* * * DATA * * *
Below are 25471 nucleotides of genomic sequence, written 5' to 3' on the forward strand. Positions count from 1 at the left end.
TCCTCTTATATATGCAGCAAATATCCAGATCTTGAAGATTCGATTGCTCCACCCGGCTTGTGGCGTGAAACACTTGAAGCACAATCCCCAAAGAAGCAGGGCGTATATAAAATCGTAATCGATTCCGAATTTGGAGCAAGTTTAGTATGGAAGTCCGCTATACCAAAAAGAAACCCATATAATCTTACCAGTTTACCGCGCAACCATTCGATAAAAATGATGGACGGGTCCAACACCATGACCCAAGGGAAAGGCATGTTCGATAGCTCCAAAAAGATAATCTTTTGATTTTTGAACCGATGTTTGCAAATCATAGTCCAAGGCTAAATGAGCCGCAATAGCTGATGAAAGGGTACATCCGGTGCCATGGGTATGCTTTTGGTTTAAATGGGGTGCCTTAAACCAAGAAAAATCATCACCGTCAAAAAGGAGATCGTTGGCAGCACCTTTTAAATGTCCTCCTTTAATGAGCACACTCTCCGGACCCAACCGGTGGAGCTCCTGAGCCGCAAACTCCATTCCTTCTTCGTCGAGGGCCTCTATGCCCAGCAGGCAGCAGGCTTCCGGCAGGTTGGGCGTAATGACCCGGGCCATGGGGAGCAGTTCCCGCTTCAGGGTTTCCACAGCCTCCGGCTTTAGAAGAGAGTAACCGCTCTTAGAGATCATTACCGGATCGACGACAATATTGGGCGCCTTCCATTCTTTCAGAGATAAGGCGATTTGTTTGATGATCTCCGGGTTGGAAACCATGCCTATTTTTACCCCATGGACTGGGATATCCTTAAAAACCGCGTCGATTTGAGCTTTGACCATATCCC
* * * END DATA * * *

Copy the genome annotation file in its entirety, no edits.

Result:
Below are 25471 nucleotides of genomic sequence, written 5' to 3' on the forward strand. Positions count from 1 at the left end.
TCCTCTTATATATGCAGCAAATATCCAGATCTTGAAGATTCGATTGCTCCACCCGGCTTGTGGCGTGAAACACTTGAAGCACAATCCCCAAAGAAGCAGGGCGTATATAAAATCGTAATCGATTCCGAATTTGGAGCAAGTTTAGTATGGAAGTCCGCTATACCAAAAAGAAACCCATATAATCTTACCAGTTTACCGCGCAACCATTCGATAAAAATGATGGACGGGTCCAACACCATGACCCAAGGGAAAGGCATGTTCGATAGCTCCAAAAAGATAATCTTTTGATTTTTGAACCGATGTTTGCAAATCATAGTCCAAGGCTAAATGAGCCGCAATAGCTGATGAAAGGGTACATCCGGTGCCATGGGTATGCTTTTGGTTTAAATGGGGTGCCTTAAACCAAGAAAAATCATCACCGTCAAAAAGGAGATCGTTGGCAGCACCTTTTAAATGTCCTCCTTTAATGAGCACACTCTCCGGACCCAACCGGTGGAGCTCCTGAGCCGCAAACTCCATTCCTTCTTCGTCGAGGGCCTCTATGCCCAGCAGGCAGCAGGCTTCCGGCAGGTTGGGCGTAATGACCCGGGCCATGGGGAGCAGTTCCCGCTTCAGGGTTTCCACAGCCTCCGGCTTTAGAAGAGAGTAACCGCTCTTAGAGATCATTACCGGATCGACGACAATATTGGGCGCCTTCCATTCTTTCAGAGATAAGGCGATTTGTTTGATGATCTCCGGGTTGGAAACCATGCCTATTTTTACCCCATGGACTGGGATATCCTTAAAAACCGCGTCGATTTGAGCTTTGACCATATCCC